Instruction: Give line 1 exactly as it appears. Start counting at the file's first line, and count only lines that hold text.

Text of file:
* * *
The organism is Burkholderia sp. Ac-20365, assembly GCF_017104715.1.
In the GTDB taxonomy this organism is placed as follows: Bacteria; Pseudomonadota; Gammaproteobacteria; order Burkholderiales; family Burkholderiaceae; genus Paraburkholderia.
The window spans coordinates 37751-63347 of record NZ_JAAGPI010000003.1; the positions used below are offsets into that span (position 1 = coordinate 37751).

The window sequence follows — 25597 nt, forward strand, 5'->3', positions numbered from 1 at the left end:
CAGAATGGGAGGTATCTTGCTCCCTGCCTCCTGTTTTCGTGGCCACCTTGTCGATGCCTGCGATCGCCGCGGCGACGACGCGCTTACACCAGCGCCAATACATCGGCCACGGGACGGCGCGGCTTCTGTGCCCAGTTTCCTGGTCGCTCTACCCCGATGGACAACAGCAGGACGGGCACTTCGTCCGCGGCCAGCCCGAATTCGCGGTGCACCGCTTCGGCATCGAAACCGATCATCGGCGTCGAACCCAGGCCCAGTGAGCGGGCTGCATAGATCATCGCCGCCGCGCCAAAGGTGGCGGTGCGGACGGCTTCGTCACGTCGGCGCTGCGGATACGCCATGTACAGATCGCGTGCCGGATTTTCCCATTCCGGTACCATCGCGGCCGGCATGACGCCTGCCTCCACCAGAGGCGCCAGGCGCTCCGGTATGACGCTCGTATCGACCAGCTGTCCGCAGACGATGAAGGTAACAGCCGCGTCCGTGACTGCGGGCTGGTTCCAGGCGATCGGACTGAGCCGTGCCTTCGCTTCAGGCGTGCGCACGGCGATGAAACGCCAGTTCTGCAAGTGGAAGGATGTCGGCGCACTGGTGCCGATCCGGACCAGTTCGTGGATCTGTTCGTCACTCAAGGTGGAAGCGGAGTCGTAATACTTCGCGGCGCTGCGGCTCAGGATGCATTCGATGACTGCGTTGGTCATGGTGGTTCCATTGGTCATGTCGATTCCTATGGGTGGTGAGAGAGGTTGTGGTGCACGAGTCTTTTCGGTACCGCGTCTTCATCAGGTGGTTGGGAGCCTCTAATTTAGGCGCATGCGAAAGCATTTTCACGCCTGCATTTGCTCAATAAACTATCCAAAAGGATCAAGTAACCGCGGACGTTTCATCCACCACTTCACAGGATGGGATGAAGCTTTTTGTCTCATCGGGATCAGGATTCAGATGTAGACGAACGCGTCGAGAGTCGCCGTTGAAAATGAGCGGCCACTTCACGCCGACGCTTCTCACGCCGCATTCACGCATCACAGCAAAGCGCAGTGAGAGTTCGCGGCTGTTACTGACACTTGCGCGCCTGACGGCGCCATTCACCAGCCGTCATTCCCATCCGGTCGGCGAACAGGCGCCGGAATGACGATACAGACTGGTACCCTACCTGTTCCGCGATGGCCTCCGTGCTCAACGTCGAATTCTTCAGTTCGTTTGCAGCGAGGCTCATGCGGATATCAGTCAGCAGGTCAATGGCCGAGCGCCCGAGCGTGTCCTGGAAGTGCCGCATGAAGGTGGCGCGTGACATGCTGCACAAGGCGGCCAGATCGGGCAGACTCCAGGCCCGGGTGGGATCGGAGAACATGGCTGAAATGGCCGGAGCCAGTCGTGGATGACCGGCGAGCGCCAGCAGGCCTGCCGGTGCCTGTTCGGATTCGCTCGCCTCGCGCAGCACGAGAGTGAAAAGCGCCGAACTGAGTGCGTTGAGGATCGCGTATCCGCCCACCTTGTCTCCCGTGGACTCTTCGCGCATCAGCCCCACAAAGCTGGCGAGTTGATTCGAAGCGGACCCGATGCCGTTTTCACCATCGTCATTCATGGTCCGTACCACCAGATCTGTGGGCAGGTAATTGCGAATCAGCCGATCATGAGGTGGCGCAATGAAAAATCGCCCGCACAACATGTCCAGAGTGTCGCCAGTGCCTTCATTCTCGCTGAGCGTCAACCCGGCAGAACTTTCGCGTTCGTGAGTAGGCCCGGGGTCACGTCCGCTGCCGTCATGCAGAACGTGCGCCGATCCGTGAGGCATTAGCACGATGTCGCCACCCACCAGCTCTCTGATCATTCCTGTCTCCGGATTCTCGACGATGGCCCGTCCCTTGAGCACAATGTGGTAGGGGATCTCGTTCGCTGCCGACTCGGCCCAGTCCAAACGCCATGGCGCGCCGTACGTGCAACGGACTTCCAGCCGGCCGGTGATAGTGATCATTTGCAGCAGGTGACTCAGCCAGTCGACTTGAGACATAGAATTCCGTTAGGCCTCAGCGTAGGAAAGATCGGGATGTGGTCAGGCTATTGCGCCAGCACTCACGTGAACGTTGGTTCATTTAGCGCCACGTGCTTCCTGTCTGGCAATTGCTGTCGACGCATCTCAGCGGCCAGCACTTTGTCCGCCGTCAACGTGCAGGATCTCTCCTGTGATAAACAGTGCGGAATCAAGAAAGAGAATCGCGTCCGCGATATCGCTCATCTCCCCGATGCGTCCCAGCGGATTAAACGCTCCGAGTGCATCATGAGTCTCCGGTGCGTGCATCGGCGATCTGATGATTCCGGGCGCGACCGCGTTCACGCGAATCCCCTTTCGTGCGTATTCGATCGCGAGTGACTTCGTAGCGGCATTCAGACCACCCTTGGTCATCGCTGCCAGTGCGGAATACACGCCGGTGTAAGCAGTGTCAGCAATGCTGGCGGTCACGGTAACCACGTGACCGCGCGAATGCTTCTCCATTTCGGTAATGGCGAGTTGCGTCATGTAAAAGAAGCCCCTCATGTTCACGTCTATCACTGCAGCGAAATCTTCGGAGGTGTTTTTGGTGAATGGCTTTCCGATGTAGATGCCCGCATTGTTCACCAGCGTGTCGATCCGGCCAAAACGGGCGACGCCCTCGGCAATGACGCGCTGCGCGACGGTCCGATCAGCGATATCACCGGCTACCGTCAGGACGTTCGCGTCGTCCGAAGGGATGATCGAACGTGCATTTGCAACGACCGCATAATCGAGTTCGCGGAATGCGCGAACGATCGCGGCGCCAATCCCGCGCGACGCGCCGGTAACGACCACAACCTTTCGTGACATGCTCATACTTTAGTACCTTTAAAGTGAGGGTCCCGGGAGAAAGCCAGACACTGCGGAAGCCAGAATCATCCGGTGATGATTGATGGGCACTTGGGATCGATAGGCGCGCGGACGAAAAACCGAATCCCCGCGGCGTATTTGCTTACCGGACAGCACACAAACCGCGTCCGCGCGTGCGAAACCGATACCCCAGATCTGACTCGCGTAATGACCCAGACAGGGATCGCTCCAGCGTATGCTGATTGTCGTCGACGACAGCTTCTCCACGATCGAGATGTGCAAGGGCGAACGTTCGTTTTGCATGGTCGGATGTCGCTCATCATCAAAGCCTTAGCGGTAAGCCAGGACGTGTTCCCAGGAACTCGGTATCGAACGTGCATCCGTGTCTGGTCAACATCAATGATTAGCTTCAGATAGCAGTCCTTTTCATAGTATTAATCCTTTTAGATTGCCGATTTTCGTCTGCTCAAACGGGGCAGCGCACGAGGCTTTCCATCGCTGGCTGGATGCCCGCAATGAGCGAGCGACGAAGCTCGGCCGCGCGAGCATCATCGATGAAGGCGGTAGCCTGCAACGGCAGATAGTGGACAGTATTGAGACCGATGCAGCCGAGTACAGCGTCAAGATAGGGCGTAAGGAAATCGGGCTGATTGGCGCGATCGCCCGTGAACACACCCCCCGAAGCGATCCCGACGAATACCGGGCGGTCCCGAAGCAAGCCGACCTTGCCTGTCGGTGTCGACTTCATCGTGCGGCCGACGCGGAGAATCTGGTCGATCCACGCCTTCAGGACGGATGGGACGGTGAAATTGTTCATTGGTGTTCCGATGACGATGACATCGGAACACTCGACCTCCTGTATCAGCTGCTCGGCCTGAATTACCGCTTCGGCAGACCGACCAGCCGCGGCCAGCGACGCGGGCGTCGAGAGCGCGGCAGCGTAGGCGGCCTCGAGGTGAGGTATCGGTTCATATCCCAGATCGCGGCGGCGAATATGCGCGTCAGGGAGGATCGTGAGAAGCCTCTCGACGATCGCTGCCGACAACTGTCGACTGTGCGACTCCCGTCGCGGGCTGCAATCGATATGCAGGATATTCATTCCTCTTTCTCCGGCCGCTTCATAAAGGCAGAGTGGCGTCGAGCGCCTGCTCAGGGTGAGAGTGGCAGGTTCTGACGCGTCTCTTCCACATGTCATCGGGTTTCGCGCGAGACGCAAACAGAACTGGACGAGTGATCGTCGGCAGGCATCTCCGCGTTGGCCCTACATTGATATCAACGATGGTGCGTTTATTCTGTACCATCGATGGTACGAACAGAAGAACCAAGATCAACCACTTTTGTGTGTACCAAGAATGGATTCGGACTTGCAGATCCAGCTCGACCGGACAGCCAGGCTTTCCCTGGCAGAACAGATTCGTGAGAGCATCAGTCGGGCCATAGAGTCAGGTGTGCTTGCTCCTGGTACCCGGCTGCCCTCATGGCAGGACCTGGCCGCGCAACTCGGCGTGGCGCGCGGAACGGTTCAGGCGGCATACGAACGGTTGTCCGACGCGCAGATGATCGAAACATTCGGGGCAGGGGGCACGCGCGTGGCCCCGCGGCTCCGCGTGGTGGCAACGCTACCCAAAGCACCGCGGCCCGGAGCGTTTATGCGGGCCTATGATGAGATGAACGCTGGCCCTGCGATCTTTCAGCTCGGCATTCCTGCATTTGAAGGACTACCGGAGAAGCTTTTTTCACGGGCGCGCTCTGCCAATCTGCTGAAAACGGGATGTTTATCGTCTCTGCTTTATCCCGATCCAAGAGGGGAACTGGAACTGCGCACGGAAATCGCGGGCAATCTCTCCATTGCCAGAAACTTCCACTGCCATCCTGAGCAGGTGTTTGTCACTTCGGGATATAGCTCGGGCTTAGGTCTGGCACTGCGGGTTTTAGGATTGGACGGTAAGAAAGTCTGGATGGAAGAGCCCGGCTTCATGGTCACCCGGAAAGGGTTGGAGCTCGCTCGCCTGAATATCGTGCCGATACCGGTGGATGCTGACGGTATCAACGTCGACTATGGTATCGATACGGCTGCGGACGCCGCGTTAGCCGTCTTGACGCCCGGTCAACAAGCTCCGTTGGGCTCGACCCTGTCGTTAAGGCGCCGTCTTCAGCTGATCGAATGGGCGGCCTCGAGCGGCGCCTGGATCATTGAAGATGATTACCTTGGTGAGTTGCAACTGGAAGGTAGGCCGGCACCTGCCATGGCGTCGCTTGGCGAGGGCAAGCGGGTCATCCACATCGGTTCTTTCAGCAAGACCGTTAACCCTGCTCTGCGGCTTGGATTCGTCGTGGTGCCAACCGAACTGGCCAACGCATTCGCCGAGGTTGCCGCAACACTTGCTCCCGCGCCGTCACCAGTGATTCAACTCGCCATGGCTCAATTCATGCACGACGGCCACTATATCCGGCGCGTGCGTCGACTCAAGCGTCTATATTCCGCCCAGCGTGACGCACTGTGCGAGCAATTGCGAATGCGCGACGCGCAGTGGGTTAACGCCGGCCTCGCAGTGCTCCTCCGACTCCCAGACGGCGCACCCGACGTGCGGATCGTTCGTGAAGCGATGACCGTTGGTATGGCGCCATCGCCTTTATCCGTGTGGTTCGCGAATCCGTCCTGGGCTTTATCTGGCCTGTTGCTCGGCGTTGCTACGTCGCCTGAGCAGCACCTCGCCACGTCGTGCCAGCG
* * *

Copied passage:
The organism is Burkholderia sp. Ac-20365, assembly GCF_017104715.1.